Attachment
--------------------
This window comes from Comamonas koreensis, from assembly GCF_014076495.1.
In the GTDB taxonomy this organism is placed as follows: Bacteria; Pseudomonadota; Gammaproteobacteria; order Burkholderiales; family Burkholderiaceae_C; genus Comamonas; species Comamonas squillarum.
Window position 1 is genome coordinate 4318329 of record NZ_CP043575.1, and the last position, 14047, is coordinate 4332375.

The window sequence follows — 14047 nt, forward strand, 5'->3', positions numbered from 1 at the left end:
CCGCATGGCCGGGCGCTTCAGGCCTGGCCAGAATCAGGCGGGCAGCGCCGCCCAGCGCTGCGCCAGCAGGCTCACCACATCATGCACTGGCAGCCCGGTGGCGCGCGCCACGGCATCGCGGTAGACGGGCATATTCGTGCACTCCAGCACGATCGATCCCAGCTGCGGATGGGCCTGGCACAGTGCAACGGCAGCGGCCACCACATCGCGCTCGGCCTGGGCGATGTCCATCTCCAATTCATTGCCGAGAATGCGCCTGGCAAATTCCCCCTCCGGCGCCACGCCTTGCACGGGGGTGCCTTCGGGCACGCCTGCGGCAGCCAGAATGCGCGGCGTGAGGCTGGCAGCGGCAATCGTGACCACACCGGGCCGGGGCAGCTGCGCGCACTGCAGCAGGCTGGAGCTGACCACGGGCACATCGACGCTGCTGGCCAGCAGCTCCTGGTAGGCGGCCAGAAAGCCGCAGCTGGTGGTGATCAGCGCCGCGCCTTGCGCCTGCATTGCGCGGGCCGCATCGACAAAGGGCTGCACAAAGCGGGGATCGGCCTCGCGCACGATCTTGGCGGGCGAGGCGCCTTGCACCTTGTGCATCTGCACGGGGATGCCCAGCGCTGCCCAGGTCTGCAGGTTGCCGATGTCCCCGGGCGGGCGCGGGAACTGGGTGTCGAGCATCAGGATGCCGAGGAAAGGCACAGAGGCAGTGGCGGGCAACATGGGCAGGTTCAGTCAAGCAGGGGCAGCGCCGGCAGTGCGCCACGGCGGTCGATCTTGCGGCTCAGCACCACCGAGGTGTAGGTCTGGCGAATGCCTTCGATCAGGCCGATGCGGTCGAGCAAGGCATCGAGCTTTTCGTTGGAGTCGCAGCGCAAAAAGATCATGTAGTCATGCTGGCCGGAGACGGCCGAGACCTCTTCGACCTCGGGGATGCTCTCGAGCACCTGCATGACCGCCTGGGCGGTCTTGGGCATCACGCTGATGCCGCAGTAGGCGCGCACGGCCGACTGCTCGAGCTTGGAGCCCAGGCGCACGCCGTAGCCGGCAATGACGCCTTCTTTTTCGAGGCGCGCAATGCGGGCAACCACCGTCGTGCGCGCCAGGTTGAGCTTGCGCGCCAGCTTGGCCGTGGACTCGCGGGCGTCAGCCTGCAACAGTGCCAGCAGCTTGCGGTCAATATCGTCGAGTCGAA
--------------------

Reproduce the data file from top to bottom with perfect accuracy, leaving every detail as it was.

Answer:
This window comes from Comamonas koreensis, from assembly GCF_014076495.1.
In the GTDB taxonomy this organism is placed as follows: Bacteria; Pseudomonadota; Gammaproteobacteria; order Burkholderiales; family Burkholderiaceae_C; genus Comamonas; species Comamonas squillarum.
Window position 1 is genome coordinate 4318329 of record NZ_CP043575.1, and the last position, 14047, is coordinate 4332375.

The window sequence follows — 14047 nt, forward strand, 5'->3', positions numbered from 1 at the left end:
CCGCATGGCCGGGCGCTTCAGGCCTGGCCAGAATCAGGCGGGCAGCGCCGCCCAGCGCTGCGCCAGCAGGCTCACCACATCATGCACTGGCAGCCCGGTGGCGCGCGCCACGGCATCGCGGTAGACGGGCATATTCGTGCACTCCAGCACGATCGATCCCAGCTGCGGATGGGCCTGGCACAGTGCAACGGCAGCGGCCACCACATCGCGCTCGGCCTGGGCGATGTCCATCTCCAATTCATTGCCGAGAATGCGCCTGGCAAATTCCCCCTCCGGCGCCACGCCTTGCACGGGGGTGCCTTCGGGCACGCCTGCGGCAGCCAGAATGCGCGGCGTGAGGCTGGCAGCGGCAATCGTGACCACACCGGGCCGGGGCAGCTGCGCGCACTGCAGCAGGCTGGAGCTGACCACGGGCACATCGACGCTGCTGGCCAGCAGCTCCTGGTAGGCGGCCAGAAAGCCGCAGCTGGTGGTGATCAGCGCCGCGCCTTGCGCCTGCATTGCGCGGGCCGCATCGACAAAGGGCTGCACAAAGCGGGGATCGGCCTCGCGCACGATCTTGGCGGGCGAGGCGCCTTGCACCTTGTGCATCTGCACGGGGATGCCCAGCGCTGCCCAGGTCTGCAGGTTGCCGATGTCCCCGGGCGGGCGCGGGAACTGGGTGTCGAGCATCAGGATGCCGAGGAAAGGCACAGAGGCAGTGGCGGGCAACATGGGCAGGTTCAGTCAAGCAGGGGCAGCGCCGGCAGTGCGCCACGGCGGTCGATCTTGCGGCTCAGCACCACCGAGGTGTAGGTCTGGCGAATGCCTTCGATCAGGCCGATGCGGTCGAGCAAGGCATCGAGCTTTTCGTTGGAGTCGCAGCGCAAAAAGATCATGTAGTCATGCTGGCCGGAGACGGCCGAGACCTCTTCGACCTCGGGGATGCTCTCGAGCACCTGCATGACCGCCTGGGCGGTCTTGGGCATCACGCTGATGCCGCAGTAGGCGCGCACGGCCGACTGCTCGAGCTTGGAGCCCAGGCGCACGCCGTAGCCGGCAATGACGCCTTCTTTTTCGAGGCGCGCAATGCGGGCAACCACCGTCGTGCGCGCCAGGTTGAGCTTGCGCGCCAGCTTGGCCGTGGACTCGCGGGCGTCAGCCTGCAACAGTGCCAGCAGCTTGCGGTCAATATCGTCGAGTCGAA